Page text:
Let’s Please Ignore Brandon McCarthy’s Stat Line Entirely, Please

Brandon McCarthy made four starts for the 2015 Dodgers. They were… well, confusing. In 23 innings, he had a 29/4 K/BB, which is damn near elite. He threw harder than he’d ever thrown before, averaging 94.3 MPH after years of being in the 92 MPH range. He also gave up a ludicrous amount of homers, nine of them, and that led to a brutal 5.87 ERA. Though the Dodgers won all four of his starts, 5.87 is bad. Real bad. Then he blew out his elbow, and he never got the chance to change that, so that’s a number he’s stuck with.

So McCarthy’s Dodger career didn’t get off to a good start, and there’s no denying that. When he returns later this summer, we don’t know what sort of pitcher he’ll be. We don’t know if he’ll be able to provide enough value over the remaining 2.5 years or so of his deal to make the initial commitment of four years and $48 million worth it. But I can already tell that there’s a desire among fans to look at what he did on the mound in 2015 and assign meaning to it, to say that the deal was a bad idea because they got a 5.87 ERA pitcher out of it.

Let’s stop with that right now. I should hardly have to tell you that 23 innings is not enough of a sample size to judge any starter, but it goes beyond that. We knew at the time that he was pitching through pain in his last start, and based on his Q&A at the Player’s Tribune last week, it was more than that:

Before the fateful night in San Diego, you were having an odd season. Granted I’m talking about a small sample size of four starts, but your strikeout rate was way up and your velo was up a tick. However, every fly ball seemed to leave the park. What were your thoughts on your performance before the injury?  – Tom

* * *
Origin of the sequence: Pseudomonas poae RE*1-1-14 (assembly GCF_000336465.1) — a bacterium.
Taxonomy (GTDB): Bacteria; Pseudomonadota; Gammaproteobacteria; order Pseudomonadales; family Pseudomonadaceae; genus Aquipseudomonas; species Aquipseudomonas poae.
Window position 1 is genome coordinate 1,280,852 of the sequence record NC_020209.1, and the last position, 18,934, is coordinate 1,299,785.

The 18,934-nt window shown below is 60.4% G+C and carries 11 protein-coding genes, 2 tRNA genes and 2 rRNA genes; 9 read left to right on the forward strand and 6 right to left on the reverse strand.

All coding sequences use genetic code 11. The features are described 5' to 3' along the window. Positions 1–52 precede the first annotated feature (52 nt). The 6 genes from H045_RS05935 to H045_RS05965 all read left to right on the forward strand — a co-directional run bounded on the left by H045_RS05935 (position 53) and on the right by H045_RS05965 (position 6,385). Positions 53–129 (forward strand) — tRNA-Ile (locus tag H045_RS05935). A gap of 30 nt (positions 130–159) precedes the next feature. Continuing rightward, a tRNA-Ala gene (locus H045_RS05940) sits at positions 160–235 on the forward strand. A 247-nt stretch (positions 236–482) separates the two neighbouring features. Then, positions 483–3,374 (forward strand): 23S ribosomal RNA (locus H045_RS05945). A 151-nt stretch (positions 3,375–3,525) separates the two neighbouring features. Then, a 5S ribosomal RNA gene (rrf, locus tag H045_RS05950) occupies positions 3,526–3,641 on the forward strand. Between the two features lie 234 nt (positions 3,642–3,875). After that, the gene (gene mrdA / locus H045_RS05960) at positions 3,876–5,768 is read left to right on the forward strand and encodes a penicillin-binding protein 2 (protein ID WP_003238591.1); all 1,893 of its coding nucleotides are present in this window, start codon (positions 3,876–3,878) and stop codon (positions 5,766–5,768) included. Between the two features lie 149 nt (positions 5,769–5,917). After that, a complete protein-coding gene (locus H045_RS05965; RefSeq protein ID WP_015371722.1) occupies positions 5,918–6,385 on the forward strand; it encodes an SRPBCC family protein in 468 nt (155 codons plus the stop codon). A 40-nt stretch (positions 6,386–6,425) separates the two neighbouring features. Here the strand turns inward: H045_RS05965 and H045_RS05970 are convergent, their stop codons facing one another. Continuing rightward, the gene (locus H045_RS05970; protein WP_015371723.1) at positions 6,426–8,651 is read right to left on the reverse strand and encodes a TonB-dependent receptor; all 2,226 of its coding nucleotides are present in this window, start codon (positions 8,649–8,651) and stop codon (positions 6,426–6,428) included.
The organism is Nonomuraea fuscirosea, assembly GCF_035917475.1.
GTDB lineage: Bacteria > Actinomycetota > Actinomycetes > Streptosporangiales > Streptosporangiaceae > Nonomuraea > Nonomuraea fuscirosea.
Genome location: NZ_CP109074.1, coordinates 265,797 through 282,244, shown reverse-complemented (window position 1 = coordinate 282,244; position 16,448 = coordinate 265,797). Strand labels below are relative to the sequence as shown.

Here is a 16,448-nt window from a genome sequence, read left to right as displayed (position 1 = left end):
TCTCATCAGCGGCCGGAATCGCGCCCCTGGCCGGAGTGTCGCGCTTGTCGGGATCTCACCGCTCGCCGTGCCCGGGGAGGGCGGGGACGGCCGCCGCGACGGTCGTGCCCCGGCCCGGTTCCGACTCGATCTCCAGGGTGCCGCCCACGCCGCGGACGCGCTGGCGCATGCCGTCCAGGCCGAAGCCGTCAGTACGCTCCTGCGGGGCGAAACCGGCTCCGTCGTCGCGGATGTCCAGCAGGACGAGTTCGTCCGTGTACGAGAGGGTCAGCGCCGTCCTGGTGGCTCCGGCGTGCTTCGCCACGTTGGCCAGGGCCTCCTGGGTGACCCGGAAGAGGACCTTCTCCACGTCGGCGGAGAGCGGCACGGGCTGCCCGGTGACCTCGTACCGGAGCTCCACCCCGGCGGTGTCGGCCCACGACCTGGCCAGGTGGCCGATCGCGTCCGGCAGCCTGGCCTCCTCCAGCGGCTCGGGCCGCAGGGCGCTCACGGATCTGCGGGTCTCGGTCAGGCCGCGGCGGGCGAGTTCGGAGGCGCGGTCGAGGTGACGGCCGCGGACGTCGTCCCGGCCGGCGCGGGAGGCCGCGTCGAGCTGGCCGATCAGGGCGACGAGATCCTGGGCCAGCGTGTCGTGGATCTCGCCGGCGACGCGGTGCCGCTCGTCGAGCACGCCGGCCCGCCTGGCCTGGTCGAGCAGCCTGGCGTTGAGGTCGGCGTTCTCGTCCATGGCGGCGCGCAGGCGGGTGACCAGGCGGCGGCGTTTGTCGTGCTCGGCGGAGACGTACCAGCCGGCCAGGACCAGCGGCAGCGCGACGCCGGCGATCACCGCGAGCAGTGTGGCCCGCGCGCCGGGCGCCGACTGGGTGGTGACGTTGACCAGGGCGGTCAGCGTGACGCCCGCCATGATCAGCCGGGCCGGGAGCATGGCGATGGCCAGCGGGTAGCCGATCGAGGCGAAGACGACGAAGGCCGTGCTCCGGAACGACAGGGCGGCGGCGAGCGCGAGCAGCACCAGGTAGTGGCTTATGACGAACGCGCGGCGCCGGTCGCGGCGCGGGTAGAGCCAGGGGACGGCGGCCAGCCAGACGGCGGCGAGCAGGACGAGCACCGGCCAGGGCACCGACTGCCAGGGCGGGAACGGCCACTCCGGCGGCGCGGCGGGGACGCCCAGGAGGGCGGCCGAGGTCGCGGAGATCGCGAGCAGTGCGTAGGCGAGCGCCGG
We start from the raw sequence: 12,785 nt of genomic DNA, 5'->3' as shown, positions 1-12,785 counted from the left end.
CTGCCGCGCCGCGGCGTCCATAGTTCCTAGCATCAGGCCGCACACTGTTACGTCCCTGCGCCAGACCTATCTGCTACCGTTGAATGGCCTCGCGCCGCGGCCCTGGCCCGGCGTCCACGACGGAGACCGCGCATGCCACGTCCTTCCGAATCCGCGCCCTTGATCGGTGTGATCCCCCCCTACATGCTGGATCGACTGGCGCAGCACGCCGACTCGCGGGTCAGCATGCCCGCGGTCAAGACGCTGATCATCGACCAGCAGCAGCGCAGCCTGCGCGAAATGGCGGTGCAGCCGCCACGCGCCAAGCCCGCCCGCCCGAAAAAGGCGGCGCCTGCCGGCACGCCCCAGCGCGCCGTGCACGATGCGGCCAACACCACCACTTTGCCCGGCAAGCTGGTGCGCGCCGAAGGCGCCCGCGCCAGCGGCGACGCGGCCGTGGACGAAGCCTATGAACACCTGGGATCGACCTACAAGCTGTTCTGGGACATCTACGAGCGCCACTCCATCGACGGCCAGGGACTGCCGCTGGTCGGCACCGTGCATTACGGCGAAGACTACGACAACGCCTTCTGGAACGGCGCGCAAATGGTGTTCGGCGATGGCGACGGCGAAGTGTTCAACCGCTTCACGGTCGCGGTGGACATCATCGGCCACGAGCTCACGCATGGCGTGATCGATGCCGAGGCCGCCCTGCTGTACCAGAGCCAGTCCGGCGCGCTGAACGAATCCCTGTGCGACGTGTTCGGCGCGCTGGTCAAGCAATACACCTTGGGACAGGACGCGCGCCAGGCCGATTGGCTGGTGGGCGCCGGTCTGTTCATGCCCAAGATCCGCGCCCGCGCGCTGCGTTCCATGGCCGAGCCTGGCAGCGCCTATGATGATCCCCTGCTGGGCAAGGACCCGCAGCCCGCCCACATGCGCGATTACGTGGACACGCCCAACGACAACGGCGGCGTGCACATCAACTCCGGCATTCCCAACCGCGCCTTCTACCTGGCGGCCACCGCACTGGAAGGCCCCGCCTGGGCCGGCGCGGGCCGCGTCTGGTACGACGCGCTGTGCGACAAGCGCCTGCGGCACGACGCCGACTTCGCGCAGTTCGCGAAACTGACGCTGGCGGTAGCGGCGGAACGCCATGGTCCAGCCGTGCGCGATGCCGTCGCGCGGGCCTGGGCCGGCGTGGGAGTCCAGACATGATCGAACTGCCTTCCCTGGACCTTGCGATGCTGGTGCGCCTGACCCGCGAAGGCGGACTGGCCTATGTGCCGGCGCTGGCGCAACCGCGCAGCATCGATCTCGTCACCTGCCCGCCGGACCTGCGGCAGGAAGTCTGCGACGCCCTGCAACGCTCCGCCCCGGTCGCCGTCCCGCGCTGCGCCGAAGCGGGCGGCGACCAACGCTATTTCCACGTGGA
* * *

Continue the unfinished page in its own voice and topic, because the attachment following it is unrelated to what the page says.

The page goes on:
I wish I had a funny or better answer to this question other than “I don’t know,” but I don’t. I forgot to pack my sinker when I came to spring training and I think I was fighting against that. I was unable to get ground balls so I had to throw more four-seamers, leading to more strikeouts and more fly balls. Sample size for the season was so small and I was hurt for two of the games, so I choose to not look at last season as much of anything.

Which is absolutely the right way to look at it. For all intents and purposes, McCarthy is a brand new addition to the Dodgers, because we have really never seen the healthy McCarthy, other than perhaps the first game or two. Now, if you want to turn that around and say that over 2015-16 the Dodgers are paying him many, many millions for something like a dozen starts, yeah, that’s not a great return on investment. For sure. I’m just not sure that what we saw in a small, injured sample size tells us anything useful. Remember when Clayton Kershaw had an ERA north of 4.30 into May? Yeah. That. Small samples, the worst samples.

About Mike Petriello

Mike writes about lots of baseball in lots of places, and right now that place is MLB.com.